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Tuesday, September 1, 2015

Christianity in Ancient Africa: Part II- (Egyptian Coptic; and The Aksum Empire)

 Christianity in Ancient Africa: Part II (Egyptian Coptic; The Aksum Empire)
                         Copyright 2015 K. Omodele

The Egyptian Coptic Church
Many Egyptian Christians in the first centuries A.D. followed the Monophysite doctrine which emphasized that Christ was divine and couldn't be a regular human being. Knowing that ancient Egyptians believed some of their pharaohs were gods incarnate, it's understandable how their religious thinking was conducive to the idea of God within man or God with us (man). However, the newly-formed Roman church heralded the duality of Christ's nature-Deophysitism, that he was human and divine at the same time. This doctrine was spread like wildfire throughout the Roman Empire, which reached around the Mediterranean world from North Africa all the way to Western Europe.

The Roman church sought to force this concept on North African Donatists* and Egyptian Christians, eventually declaring Monophysitism "heresy" in 451 A.D. Texts written by early Egyptian Christian scholars that didn't fall in line with the Roman Church's doctrine were labeled Gnostic**, and were not accepted by the Roman canon.

As a result, Egypt's early Christians created their own Coptic Church and made their local Coptic language the official language of their independent church (breaking from Rome and Latin). The Egyptian Coptics unrepentantly upheld their monastic tradition and a distinctive Christian culture soon emerged in the land. These Egyptian Christians are among the earliest adherents in Christendom. And unlike the Roman church with its bags of schisms and institutionalisms, the Coptic church has remained constant to this day.

The Kingdom of Aksum (Axum)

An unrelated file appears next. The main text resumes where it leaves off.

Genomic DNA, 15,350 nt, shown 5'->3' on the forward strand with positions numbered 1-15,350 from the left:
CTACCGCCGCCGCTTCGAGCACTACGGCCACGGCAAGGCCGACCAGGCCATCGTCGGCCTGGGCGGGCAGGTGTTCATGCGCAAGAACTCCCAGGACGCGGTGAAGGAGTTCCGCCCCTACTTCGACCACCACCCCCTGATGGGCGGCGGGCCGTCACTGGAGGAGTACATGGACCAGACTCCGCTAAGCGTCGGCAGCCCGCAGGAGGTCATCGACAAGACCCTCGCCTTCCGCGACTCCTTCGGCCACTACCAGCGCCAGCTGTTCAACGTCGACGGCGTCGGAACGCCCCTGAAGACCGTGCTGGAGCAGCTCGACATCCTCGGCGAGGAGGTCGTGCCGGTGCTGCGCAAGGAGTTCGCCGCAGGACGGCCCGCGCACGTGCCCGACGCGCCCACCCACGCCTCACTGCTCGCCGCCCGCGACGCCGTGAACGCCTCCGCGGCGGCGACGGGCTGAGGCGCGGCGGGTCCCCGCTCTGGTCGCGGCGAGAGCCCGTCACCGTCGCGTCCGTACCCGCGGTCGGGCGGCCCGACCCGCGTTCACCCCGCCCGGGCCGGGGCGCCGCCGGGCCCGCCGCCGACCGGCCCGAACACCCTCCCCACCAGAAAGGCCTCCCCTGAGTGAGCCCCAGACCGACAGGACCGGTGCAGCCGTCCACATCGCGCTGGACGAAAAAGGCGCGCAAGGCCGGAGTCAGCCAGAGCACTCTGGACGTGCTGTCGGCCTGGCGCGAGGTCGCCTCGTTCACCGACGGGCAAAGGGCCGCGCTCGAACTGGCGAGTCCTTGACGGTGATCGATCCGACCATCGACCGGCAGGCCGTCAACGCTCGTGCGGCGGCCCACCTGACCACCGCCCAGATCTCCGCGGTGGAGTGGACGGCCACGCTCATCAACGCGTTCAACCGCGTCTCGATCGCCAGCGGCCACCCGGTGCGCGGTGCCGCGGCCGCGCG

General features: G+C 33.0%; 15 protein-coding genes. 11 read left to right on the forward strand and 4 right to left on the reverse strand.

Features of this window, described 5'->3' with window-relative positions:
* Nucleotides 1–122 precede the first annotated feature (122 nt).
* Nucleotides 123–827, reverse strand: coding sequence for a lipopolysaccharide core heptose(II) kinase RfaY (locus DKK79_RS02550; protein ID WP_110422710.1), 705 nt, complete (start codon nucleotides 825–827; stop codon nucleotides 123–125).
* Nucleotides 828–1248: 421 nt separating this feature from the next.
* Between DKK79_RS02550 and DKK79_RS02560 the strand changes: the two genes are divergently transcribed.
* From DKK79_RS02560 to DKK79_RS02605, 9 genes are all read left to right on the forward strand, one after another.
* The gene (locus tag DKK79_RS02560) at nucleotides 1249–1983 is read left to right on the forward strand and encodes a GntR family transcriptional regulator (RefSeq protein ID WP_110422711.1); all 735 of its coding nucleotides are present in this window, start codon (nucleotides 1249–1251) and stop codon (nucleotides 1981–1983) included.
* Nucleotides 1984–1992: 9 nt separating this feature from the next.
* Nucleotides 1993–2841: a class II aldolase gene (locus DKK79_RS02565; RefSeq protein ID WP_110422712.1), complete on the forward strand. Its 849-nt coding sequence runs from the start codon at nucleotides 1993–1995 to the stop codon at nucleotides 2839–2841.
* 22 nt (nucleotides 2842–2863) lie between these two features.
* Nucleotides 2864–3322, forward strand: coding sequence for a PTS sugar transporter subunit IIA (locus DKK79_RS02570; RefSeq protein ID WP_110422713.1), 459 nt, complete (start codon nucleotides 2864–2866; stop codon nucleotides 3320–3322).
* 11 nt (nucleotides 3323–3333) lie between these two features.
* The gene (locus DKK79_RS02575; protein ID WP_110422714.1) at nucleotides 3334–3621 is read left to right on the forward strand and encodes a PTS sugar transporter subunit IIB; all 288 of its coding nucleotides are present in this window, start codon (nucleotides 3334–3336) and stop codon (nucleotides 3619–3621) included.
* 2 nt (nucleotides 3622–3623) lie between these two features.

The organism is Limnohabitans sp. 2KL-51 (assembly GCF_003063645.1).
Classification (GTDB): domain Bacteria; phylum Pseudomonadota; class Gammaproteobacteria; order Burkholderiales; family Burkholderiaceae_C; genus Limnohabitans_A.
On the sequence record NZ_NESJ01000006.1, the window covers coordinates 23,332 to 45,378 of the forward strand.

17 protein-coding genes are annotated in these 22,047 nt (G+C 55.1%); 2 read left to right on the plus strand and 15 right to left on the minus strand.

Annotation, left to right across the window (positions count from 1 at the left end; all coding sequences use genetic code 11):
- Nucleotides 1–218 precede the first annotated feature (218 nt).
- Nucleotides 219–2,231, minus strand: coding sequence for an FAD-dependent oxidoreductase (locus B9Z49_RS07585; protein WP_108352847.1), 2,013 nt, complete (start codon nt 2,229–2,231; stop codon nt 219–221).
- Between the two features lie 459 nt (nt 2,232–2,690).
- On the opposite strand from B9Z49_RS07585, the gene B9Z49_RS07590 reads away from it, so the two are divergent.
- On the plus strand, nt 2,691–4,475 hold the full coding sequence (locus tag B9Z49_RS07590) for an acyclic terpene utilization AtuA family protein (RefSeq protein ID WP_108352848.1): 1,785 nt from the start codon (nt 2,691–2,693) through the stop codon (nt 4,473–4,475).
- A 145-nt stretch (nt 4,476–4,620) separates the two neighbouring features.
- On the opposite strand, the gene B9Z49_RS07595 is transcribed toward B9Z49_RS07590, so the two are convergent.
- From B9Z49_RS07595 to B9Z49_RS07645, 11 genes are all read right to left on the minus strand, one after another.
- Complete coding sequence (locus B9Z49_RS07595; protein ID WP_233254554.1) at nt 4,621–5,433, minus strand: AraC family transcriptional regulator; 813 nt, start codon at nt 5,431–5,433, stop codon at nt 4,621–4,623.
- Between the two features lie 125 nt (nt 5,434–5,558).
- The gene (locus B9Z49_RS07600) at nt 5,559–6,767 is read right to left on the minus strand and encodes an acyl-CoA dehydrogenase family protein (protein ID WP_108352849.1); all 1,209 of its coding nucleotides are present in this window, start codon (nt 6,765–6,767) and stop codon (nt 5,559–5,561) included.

Aksum existed in the area that is now Ethiopia and Eritrea. In the Sixth Century B.C., Sabean people crossed the Red Sea from Saba (present day Yemen) on the Arabian Peninsula. They settled in the foothills and valleys of the Ethiopian Highlands, intermarried the Cushitic-speaking Africans and gradually meshed into a distinct, local culture with its own language called Ge'ez from which modern Amharic is derived.
Skilled in agriculture and trading, The Aksum or Axum Empire grew prosperous and the kingdom became a powerful state by the First Century A.D. Though its capital was located inland, Aksum's Red Sea port, Adulis, thrived in trade and exported as far north as Persia.

Christianity in The Aksum / Axum Empire
Around 335 A.D., the Aksum King Ezana was introduced  to Christianity by Egyptian Christians. Ethiopian tradition also tells that a ship-wrecked Syrian Christian, Frumentius, was taken to Ezana and introduced the king to Christianity. In any case, Aksum adopted Christianity and formed the Aksum church, although Judaism had existed there centuries before Christ, especially among the Beta Israel or Falasha.
During the next Millennium, the Aksum / Ethiopian Church maintained strong ties with its Egyptian brother- Ethiopia's arch bishop was appointed from the Egyptian Coptic Church. Even so, the Ethiopian Church developed unique traditions based on its own culture. Some of these characteristics are: religious paintings depicting Ethiopian characters, saints and images; original texts written in Ge'ez then later in Amharic; African-styled drumming; and churches in Lalibela carved from solid rock. Many of this church's practices are steeped in Old Testament rituals. Examples are circumcision, abstaining from pork, the Order of Melchezedek, and the tradition of Zadok the High Priest.

*Christian sect in North Africa circa 311 A.D. to the 7th Century; taught that the effectiveness of the sacraments depended on the moral character of those administering them.
**gnostic- 1. relating to or possessing spiritual or intellectual knowledge. 2. Of or relating to Gnosticism, mysticism, insight above faith
*** The Afro-Asiatic language of the Copts.
Copts- Natives of Egypt descended from ancient Egyptian stock

Christianity in Ancient Africa Part I- Intro (Egypt Under Graeco-Roman Rule)

Christianity in Ancient Africa Part III- Christianity in Nubia (the Kingdoms of Noba, Makurra and Alwa)

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